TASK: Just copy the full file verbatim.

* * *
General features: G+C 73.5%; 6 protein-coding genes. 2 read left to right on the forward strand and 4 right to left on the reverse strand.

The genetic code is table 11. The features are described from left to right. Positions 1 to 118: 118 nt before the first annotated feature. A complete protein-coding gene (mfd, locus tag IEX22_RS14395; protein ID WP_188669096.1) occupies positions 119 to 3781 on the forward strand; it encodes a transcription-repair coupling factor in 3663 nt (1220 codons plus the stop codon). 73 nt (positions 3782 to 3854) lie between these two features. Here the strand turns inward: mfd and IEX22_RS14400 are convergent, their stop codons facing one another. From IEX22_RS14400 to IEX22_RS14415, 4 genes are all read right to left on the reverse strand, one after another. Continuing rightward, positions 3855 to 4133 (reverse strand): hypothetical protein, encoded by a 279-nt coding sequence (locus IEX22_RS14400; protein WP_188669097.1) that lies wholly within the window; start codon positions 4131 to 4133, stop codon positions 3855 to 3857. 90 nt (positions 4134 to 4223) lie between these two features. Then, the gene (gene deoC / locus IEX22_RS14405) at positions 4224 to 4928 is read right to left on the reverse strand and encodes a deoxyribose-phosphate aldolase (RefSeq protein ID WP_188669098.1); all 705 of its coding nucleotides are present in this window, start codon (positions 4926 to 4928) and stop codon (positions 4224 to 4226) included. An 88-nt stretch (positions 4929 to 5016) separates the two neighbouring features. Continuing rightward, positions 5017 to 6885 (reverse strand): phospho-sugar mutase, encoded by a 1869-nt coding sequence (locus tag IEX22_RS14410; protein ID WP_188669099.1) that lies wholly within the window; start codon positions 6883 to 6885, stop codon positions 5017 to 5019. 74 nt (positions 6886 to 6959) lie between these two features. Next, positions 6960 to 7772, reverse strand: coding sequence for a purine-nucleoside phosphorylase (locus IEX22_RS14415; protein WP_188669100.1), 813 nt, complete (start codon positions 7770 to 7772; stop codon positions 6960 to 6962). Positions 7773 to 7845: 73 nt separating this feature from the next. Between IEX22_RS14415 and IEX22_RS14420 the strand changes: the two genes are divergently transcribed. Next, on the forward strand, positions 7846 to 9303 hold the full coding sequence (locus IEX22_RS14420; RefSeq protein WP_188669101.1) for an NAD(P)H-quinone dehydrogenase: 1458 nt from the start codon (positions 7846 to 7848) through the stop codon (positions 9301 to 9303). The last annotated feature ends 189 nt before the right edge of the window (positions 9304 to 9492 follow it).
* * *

General features: G+C 73.5%; 6 protein-coding genes. 2 read left to right on the forward strand and 4 right to left on the reverse strand.

The genetic code is table 11. The features are described from left to right. Positions 1 to 118: 118 nt before the first annotated feature. A complete protein-coding gene (mfd, locus tag IEX22_RS14395; protein ID WP_188669096.1) occupies positions 119 to 3781 on the forward strand; it encodes a transcription-repair coupling factor in 3663 nt (1220 codons plus the stop codon). 73 nt (positions 3782 to 3854) lie between these two features. Here the strand turns inward: mfd and IEX22_RS14400 are convergent, their stop codons facing one another. From IEX22_RS14400 to IEX22_RS14415, 4 genes are all read right to left on the reverse strand, one after another. Continuing rightward, positions 3855 to 4133 (reverse strand): hypothetical protein, encoded by a 279-nt coding sequence (locus IEX22_RS14400; protein WP_188669097.1) that lies wholly within the window; start codon positions 4131 to 4133, stop codon positions 3855 to 3857. 90 nt (positions 4134 to 4223) lie between these two features. Then, the gene (gene deoC / locus IEX22_RS14405) at positions 4224 to 4928 is read right to left on the reverse strand and encodes a deoxyribose-phosphate aldolase (RefSeq protein ID WP_188669098.1); all 705 of its coding nucleotides are present in this window, start codon (positions 4926 to 4928) and stop codon (positions 4224 to 4226) included. An 88-nt stretch (positions 4929 to 5016) separates the two neighbouring features. Continuing rightward, positions 5017 to 6885 (reverse strand): phospho-sugar mutase, encoded by a 1869-nt coding sequence (locus tag IEX22_RS14410; protein ID WP_188669099.1) that lies wholly within the window; start codon positions 6883 to 6885, stop codon positions 5017 to 5019. 74 nt (positions 6886 to 6959) lie between these two features. Next, positions 6960 to 7772, reverse strand: coding sequence for a purine-nucleoside phosphorylase (locus IEX22_RS14415; protein WP_188669100.1), 813 nt, complete (start codon positions 7770 to 7772; stop codon positions 6960 to 6962). Positions 7773 to 7845: 73 nt separating this feature from the next. Between IEX22_RS14415 and IEX22_RS14420 the strand changes: the two genes are divergently transcribed. Next, on the forward strand, positions 7846 to 9303 hold the full coding sequence (locus IEX22_RS14420; RefSeq protein WP_188669101.1) for an NAD(P)H-quinone dehydrogenase: 1458 nt from the start codon (positions 7846 to 7848) through the stop codon (positions 9301 to 9303). The last annotated feature ends 189 nt before the right edge of the window (positions 9304 to 9492 follow it).